There's nobody more pretentious than a Hollywood director passing himself off as a "storyteller," but somehow avant-garde filmmakers are the ones perceived as pompous artistes. The Mission District's James Hong has good reason to be full of himself -- his three-act experimental feature Spear of Destiny is ambitious, oblique, and deeply personal -- yet he offers neither highbrow jive nor self-serving platitudes. "I see making films as a pathological urge," Hong remarks dryly. "With the money I spent on this film, I could have bought a pretty nice BMW. It's a question I ask every day: 'Why did I do it?'"
His answer: "I think there are people like me who have been alienated by mainstream culture, and the film is sort of a response to that alienation." A parable of racism and impotence, Spear of Destiny centers on a mute Asian man (played by Hong) fresh out of a mental hospital and his whack Nazi roommate -- who claims his prize lance has mystical powers. "The spear is a metaphor for the underclass, for people who were left out of the dot-com explosion, for people [thinking they have] a little bit of power when they don't," Hong explains.
The director shot his opus on 16 mm film rather than video, which drove up the cost and makes exhibition dicey: It's hard to find 16 mm projectors these days with a platter large enough to accommodate a full-length movie. "My thinking is, if there's a break in the feature it gives people more of an opportunity to leave without being rude," Hong says modestly. Spear of Destiny premieres Saturday, Nov. 22, at 7:30 and 9:30 p.m. at the Little Roxie Theater, 3125 16th St. (at Valencia), in an Other Cinema presentation.
They Made Me a CriminalFrom his 1938 screen debut in Four Daughters as a luckless, prickly musician unable to fit into mainstream society, John Garfield was a star. "He was the original rebel in film," says Robert Nott, a Santa Fe journalist and author of He Ran All the Way: The Life of John Garfield. Born Julius Jacob Garfinkle on the Lower East Side, Garfield was the first leading man with edge and ethnicity, although most moviegoers now know him only as the archetypal noir "hero" of The Postman Always Rings Twice. "Like many originals," Nott writes in an e-mail, "he was obscured by a lot of his successors: Montgomery Clift, Marlon Brando, James Dean, Steve McQueen, even Robert DeNiro."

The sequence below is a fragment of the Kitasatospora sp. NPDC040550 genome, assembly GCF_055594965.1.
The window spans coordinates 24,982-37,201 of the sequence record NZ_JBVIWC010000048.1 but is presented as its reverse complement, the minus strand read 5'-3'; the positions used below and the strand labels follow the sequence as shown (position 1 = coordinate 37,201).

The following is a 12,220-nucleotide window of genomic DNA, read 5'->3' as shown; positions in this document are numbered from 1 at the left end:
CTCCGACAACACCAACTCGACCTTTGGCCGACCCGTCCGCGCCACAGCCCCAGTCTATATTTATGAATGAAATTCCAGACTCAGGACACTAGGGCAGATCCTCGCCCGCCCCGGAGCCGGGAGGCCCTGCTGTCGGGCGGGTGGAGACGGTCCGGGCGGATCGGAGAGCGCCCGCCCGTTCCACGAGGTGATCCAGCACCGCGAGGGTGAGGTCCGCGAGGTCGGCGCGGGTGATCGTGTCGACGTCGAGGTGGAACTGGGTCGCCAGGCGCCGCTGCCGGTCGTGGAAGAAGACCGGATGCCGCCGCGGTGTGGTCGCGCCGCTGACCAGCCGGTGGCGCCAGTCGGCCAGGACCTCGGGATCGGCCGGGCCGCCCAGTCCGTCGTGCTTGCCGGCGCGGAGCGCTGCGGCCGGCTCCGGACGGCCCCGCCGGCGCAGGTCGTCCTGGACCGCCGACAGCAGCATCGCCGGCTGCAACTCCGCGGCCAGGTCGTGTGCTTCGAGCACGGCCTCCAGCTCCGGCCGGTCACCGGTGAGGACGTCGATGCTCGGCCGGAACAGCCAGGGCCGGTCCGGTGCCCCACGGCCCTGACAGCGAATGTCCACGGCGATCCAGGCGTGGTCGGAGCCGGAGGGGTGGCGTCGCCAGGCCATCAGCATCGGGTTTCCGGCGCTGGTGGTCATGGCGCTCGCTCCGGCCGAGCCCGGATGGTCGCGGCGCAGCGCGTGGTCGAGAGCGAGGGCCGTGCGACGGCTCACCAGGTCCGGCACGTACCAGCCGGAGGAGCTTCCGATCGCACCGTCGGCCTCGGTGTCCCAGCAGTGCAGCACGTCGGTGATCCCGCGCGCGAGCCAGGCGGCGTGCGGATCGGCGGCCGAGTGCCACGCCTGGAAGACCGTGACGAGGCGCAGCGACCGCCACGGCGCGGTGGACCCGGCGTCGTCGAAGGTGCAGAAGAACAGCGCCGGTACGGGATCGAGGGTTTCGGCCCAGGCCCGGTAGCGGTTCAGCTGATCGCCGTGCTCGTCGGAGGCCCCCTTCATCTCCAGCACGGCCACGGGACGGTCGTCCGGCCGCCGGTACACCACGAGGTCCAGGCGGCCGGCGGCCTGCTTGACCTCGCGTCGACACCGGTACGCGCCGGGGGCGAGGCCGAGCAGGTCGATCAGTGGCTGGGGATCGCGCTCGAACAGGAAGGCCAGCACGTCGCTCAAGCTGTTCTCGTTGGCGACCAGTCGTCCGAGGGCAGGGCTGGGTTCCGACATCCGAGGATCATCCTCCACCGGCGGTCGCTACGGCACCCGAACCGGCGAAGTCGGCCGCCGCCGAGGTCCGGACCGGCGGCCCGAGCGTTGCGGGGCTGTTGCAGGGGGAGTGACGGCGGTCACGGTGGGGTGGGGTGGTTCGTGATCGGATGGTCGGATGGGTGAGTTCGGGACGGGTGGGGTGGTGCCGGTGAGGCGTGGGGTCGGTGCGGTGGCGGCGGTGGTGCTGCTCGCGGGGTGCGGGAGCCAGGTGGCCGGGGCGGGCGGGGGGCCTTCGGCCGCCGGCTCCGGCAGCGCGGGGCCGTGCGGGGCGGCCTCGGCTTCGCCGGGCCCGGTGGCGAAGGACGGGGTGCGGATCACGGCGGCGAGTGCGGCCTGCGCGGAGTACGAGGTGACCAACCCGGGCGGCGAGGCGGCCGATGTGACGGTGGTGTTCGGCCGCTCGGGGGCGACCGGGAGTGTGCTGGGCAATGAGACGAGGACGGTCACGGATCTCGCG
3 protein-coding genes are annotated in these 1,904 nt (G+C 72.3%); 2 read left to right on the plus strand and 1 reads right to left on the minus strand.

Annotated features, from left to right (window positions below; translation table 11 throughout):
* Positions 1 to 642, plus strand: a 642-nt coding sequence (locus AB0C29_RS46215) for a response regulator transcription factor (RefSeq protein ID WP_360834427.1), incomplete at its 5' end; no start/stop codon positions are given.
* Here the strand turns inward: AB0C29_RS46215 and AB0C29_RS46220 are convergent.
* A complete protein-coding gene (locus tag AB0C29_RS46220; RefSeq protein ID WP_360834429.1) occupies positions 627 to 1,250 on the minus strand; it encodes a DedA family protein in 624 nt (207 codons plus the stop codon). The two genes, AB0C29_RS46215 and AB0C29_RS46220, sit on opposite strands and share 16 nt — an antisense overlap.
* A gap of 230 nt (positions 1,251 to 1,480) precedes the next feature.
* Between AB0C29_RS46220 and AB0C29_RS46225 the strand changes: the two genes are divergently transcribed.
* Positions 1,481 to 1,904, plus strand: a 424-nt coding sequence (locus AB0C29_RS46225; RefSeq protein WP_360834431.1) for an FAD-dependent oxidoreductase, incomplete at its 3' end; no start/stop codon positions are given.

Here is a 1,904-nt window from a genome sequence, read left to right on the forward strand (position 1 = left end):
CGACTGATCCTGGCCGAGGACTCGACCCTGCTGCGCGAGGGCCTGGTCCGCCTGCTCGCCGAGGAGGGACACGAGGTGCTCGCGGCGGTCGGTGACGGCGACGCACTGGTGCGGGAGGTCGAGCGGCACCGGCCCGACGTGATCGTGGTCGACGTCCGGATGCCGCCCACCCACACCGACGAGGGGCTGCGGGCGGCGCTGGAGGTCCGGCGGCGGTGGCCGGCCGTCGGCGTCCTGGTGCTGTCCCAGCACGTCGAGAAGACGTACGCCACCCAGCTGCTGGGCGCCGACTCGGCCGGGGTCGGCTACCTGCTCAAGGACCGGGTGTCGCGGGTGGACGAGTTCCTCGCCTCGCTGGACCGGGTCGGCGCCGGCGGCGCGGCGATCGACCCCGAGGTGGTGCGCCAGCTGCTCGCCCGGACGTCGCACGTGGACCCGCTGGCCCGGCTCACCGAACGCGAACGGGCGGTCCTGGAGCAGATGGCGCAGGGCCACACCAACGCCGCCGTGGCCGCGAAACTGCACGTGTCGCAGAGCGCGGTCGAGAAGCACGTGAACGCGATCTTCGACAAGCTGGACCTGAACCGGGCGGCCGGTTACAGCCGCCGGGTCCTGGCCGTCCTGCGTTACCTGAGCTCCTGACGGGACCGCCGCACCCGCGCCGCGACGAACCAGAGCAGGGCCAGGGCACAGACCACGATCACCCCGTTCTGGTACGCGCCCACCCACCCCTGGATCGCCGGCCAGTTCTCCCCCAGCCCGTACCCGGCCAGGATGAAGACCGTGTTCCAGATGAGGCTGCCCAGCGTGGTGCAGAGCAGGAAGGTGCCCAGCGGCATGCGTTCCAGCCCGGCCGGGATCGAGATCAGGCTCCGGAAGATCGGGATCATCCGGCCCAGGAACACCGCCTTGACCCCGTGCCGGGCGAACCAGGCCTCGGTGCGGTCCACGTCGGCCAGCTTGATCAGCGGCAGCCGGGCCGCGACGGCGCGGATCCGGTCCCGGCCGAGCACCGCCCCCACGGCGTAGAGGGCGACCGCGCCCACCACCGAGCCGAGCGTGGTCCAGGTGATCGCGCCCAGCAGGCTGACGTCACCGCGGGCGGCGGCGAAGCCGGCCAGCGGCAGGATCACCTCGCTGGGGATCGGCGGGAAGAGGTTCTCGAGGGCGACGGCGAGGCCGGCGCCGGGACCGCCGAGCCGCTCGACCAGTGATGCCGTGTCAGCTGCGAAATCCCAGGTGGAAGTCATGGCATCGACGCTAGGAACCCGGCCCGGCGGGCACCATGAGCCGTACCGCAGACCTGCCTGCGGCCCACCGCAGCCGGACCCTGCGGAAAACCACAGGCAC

Garfield was blacklisted when he wouldn't name names for the House Un-American Activities Committee, and the stress of not working may have contributed to the heart attack that felled him in 1952 at age 39. "He came from an era where film actors often used a lot from their personal lives to color their performances, and sometimes they got the on-screen characters mixed up with their real-life personas," Nott says. The writer introduces and discusss Force of Evil, a 1948 Garfield classic, this Friday, Nov. 21, at the CinemaLit Film Series at 6:30 p.m. at the Mechanics' Institute, 57 Post (at Kearny).
Remember My NameS.F. State's Cinema Department established a $500 annual scholarship in memory of Gordon B. (Don) Thomas, an alumnus and filmmaker (Pedro + Tony?) who taught animation at the university until his death in June. ... S.F. State alums Scott McGehee and David Siegel (The Deep End) are in preproduction on Bee Season, based on Myla Goldberg's novel. It looks like they'll shoot the Fox Searchlight picture in Pittsburgh. ... More proof that the Bay Area is the film festival capital of the U.S.: Of the $250,000 that the Academy Foundation will hand out to 17 American festivals next year, 65 grand -- or just over a quarter -- is earmarked for the Mill Valley, S.F. International Lesbian & Gay, S.F. International Asian American, and S.F. Silent Film fests. ... Chronicle Books has partnered with Turner Classic Movies on postcards and flashcards, among other products. Far and away the pick of the litter is Picture Show, a book of iconic (The Outlaw) and forgotten (The Tender Trap) posters culled from the TCM collection.
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